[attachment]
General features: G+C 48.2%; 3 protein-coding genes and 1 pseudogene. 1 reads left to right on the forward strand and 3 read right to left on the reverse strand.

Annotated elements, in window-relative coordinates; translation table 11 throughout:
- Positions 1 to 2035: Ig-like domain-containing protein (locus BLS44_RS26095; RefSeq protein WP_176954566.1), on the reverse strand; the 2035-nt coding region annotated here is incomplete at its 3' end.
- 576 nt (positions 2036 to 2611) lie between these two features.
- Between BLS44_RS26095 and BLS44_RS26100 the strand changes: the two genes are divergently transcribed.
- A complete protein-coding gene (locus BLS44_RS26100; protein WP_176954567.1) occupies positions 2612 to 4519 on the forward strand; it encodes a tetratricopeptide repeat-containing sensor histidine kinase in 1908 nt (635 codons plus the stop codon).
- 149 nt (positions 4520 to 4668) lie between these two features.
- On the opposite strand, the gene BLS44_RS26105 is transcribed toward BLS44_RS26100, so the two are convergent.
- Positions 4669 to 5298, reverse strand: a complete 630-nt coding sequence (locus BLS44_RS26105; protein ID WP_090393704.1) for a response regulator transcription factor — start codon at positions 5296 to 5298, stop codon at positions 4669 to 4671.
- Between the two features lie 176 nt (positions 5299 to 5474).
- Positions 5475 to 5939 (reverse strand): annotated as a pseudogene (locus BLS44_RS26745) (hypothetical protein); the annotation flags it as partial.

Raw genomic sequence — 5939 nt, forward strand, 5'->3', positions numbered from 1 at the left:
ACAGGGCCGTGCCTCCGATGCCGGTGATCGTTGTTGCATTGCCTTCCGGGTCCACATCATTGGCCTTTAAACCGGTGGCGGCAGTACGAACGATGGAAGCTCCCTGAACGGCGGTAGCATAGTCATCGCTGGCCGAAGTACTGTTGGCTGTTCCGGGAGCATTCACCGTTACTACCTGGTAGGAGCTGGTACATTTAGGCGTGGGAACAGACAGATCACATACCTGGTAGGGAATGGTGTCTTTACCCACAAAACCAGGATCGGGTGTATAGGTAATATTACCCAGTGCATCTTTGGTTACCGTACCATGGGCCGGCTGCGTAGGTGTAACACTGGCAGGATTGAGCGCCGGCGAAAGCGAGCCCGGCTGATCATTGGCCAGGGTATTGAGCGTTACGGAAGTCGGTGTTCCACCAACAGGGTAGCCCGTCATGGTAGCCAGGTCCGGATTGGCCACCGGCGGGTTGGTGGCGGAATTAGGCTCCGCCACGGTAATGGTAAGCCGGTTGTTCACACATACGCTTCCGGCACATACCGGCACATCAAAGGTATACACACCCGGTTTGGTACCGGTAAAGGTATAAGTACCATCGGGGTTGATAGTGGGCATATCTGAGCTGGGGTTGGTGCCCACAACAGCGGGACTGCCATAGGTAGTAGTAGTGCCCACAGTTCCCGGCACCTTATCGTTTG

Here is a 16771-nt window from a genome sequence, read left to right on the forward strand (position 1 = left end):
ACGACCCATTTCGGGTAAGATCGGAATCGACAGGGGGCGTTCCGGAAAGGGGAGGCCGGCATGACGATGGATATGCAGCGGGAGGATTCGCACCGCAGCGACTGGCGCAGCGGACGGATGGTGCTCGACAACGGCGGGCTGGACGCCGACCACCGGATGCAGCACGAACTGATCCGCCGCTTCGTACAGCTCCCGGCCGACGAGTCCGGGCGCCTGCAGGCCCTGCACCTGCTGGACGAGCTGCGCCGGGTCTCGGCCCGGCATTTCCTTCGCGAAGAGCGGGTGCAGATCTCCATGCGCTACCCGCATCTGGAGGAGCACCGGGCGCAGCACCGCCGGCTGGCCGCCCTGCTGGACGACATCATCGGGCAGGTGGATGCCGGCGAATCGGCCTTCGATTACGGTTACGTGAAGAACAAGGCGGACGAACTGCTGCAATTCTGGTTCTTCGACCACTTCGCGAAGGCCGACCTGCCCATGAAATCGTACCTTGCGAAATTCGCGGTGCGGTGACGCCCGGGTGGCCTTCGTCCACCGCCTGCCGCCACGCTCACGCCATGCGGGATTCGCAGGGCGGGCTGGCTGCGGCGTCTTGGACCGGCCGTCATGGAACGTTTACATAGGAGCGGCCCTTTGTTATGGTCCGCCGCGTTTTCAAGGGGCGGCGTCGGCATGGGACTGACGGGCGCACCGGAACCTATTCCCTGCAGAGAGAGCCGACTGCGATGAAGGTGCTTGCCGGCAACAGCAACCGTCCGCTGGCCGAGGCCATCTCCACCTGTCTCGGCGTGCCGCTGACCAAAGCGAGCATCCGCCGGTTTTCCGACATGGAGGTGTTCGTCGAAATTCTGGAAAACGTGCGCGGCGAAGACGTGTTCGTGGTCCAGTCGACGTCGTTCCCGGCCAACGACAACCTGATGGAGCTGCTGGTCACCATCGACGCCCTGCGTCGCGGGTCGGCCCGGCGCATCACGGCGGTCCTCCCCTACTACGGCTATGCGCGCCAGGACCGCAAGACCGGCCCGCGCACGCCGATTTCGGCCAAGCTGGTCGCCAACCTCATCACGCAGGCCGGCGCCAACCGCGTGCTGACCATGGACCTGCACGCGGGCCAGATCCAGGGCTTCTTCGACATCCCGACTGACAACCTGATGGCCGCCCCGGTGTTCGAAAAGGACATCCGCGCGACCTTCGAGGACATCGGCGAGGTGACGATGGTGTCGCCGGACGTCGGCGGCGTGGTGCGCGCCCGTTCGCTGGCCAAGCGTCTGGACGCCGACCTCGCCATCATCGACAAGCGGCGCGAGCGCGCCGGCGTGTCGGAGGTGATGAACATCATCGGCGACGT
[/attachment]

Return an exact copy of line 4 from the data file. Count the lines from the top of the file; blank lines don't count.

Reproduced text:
- 576 nt (positions 2036 to 2611) lie between these two features.